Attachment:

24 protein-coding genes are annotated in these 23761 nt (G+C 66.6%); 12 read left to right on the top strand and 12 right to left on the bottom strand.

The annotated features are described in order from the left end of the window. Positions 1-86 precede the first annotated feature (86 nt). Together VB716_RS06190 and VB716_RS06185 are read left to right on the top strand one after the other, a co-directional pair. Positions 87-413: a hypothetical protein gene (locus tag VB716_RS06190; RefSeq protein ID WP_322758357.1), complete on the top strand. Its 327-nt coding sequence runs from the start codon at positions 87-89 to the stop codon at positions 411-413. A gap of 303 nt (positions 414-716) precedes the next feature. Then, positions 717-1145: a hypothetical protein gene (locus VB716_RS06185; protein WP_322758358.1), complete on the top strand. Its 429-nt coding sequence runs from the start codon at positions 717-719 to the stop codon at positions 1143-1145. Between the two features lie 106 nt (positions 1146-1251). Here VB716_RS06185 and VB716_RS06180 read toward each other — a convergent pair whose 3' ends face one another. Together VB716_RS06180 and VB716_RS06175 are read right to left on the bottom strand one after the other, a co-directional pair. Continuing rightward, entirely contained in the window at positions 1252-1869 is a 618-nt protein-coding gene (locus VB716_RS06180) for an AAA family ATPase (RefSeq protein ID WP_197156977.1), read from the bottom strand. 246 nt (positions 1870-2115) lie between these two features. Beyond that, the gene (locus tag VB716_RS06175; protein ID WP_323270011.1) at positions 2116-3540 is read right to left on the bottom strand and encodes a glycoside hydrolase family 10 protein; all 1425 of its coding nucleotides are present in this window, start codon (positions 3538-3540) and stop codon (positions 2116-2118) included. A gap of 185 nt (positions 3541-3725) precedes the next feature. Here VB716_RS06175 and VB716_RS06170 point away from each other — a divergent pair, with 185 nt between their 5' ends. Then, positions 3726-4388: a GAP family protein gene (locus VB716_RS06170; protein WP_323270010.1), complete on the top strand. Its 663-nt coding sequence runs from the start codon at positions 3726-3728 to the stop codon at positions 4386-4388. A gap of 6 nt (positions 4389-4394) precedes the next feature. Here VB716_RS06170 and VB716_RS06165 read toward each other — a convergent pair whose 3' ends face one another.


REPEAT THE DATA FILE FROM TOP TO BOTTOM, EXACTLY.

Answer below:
24 protein-coding genes are annotated in these 23761 nt (G+C 66.6%); 12 read left to right on the top strand and 12 right to left on the bottom strand.

The annotated features are described in order from the left end of the window. Positions 1-86 precede the first annotated feature (86 nt). Together VB716_RS06190 and VB716_RS06185 are read left to right on the top strand one after the other, a co-directional pair. Positions 87-413: a hypothetical protein gene (locus tag VB716_RS06190; RefSeq protein ID WP_322758357.1), complete on the top strand. Its 327-nt coding sequence runs from the start codon at positions 87-89 to the stop codon at positions 411-413. A gap of 303 nt (positions 414-716) precedes the next feature. Then, positions 717-1145: a hypothetical protein gene (locus VB716_RS06185; protein WP_322758358.1), complete on the top strand. Its 429-nt coding sequence runs from the start codon at positions 717-719 to the stop codon at positions 1143-1145. Between the two features lie 106 nt (positions 1146-1251). Here VB716_RS06185 and VB716_RS06180 read toward each other — a convergent pair whose 3' ends face one another. Together VB716_RS06180 and VB716_RS06175 are read right to left on the bottom strand one after the other, a co-directional pair. Continuing rightward, entirely contained in the window at positions 1252-1869 is a 618-nt protein-coding gene (locus VB716_RS06180) for an AAA family ATPase (RefSeq protein ID WP_197156977.1), read from the bottom strand. 246 nt (positions 1870-2115) lie between these two features. Beyond that, the gene (locus tag VB716_RS06175; protein ID WP_323270011.1) at positions 2116-3540 is read right to left on the bottom strand and encodes a glycoside hydrolase family 10 protein; all 1425 of its coding nucleotides are present in this window, start codon (positions 3538-3540) and stop codon (positions 2116-2118) included. A gap of 185 nt (positions 3541-3725) precedes the next feature. Here VB716_RS06175 and VB716_RS06170 point away from each other — a divergent pair, with 185 nt between their 5' ends. Then, positions 3726-4388: a GAP family protein gene (locus VB716_RS06170; protein WP_323270010.1), complete on the top strand. Its 663-nt coding sequence runs from the start codon at positions 3726-3728 to the stop codon at positions 4386-4388. A gap of 6 nt (positions 4389-4394) precedes the next feature. Here VB716_RS06170 and VB716_RS06165 read toward each other — a convergent pair whose 3' ends face one another.